sorry for the late reply. catching up on kernel mail.
so all this TSO stuff looks v. v. similar to the IP-only fragmentation
that patricia gilfeather and i implemented on alteon acenics a couple of
years ago (see http://www.cs.unm.edu/~maccabe/SSL/frag/FragPaper1/ for a
general overview). it's exciting to see someone else take a stab on
different hardware and approaching some of the tcp-specific issues.
the main different, though, is that general purpose kernel development
still focussed on the improvements in *sending* speed. for real high
performance networking, the improvements are necessary in *receiving* cpu
utilization, in our estimation. (see our analysis of interrupt overhead
and the effect on receivers at gigabit speeds--i hope that this has become
common understanding by now)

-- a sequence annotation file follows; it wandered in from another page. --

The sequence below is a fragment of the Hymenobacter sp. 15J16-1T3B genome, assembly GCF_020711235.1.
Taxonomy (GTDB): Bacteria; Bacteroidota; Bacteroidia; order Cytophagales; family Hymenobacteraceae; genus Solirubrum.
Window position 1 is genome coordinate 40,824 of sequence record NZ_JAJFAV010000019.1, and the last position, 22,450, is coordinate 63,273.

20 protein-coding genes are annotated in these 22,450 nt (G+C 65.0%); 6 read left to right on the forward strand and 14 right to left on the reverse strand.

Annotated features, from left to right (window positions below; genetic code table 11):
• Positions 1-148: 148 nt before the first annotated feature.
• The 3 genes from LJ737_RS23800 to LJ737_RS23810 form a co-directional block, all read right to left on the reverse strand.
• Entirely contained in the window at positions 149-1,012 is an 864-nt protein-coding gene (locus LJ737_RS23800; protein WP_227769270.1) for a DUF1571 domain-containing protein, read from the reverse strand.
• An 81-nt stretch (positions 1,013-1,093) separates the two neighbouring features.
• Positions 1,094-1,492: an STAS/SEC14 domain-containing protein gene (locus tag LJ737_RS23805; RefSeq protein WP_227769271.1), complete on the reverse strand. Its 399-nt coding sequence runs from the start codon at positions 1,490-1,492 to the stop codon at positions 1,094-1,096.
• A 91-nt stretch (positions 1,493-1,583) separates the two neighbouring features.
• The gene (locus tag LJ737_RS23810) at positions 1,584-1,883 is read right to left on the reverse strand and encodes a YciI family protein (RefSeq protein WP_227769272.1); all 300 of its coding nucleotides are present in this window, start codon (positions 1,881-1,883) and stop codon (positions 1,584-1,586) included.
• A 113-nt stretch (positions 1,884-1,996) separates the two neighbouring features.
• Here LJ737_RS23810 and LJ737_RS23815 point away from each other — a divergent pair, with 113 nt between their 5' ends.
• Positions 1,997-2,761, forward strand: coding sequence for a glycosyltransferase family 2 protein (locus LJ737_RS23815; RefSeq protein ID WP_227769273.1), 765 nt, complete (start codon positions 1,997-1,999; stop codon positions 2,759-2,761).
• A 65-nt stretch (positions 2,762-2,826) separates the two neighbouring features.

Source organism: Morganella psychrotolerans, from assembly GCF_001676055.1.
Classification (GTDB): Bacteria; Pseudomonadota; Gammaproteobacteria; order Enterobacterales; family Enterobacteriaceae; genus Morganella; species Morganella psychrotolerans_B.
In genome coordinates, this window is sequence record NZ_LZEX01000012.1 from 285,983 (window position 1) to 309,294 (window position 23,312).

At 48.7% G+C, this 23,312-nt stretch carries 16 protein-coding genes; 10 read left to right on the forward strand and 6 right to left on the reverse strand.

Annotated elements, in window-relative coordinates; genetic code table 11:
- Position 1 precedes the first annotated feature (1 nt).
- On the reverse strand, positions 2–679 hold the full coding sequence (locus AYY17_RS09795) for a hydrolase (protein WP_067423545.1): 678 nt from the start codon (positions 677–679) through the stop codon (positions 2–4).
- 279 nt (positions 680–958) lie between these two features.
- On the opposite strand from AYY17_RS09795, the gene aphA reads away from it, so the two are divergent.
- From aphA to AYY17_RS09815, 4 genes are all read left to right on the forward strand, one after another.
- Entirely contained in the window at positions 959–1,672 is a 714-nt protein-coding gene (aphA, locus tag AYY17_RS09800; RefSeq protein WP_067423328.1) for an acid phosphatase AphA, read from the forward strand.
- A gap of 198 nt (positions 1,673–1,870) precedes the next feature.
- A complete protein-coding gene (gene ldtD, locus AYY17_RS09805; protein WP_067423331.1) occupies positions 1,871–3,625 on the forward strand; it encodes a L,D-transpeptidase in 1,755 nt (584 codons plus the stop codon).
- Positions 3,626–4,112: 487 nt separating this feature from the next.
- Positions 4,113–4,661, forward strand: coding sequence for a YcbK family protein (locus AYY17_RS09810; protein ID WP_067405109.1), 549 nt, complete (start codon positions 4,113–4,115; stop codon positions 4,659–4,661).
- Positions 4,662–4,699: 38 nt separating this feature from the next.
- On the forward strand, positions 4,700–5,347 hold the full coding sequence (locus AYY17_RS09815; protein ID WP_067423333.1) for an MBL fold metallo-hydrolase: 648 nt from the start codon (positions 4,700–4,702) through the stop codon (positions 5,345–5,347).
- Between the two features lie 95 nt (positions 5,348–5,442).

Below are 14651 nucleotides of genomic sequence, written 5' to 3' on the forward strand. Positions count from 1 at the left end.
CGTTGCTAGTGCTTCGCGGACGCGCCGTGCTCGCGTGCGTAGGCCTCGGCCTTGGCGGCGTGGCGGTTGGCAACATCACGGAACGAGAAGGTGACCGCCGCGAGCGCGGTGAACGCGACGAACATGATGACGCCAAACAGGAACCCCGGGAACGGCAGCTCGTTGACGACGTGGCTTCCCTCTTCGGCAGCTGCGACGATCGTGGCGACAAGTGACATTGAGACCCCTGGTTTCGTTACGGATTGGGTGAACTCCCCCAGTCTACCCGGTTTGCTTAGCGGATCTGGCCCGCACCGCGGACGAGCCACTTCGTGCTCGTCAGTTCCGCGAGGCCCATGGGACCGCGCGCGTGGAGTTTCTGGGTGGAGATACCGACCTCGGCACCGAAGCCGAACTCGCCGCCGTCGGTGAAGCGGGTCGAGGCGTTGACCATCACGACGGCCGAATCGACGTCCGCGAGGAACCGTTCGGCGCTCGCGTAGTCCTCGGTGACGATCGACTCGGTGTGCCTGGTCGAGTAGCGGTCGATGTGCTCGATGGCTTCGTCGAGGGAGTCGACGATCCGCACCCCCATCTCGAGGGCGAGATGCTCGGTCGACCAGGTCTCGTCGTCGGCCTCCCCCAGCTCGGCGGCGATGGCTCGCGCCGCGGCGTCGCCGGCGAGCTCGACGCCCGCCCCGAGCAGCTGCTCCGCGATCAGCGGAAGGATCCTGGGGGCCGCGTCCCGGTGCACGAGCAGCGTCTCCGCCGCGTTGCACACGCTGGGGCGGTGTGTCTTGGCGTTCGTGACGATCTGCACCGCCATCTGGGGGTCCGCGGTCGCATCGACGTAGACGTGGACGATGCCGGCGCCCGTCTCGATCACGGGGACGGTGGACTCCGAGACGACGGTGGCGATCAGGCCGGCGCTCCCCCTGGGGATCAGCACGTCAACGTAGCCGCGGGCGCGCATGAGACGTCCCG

i guess i can't disagree with david miller that the improvments in TSO are
due entirely to header retransmission for sending, but that's only because
sending wasn't CPU-intensive in the first place. we were able to get a
significant reduction in receiver cpu-utilization by reassembling IP
fragments on the receiver side (sort of a standards-based interrupt
mitigation strategy that has the benefit of not increasing latency the way
interrupt coalescing does).
anyway, nice work,
On Thu, 5 Sep 2002, David S. Miller wrote:
> It's the DMA bandwidth saved, most of the specweb runs on x86 hardware
> is limited by the DMA throughput of the PCI host controller. In
> particular some controllers are limited to smaller DMA bursts to
> work around hardware bugs.
> Ie. the headers that don't need to go across the bus are the critical
> resource saved by TSO.
> I think I've said this a million times, perhaps the next person who
> tries to figure out where the gains come from can just reply with
> a pointer to a URL of this email I'm typing right now :-)
todd underwood, vp & cto
oso grande technologies, inc.
"Those who give up essential liberties for temporary safety deserve
neither liberty nor safety." - Benjamin Franklin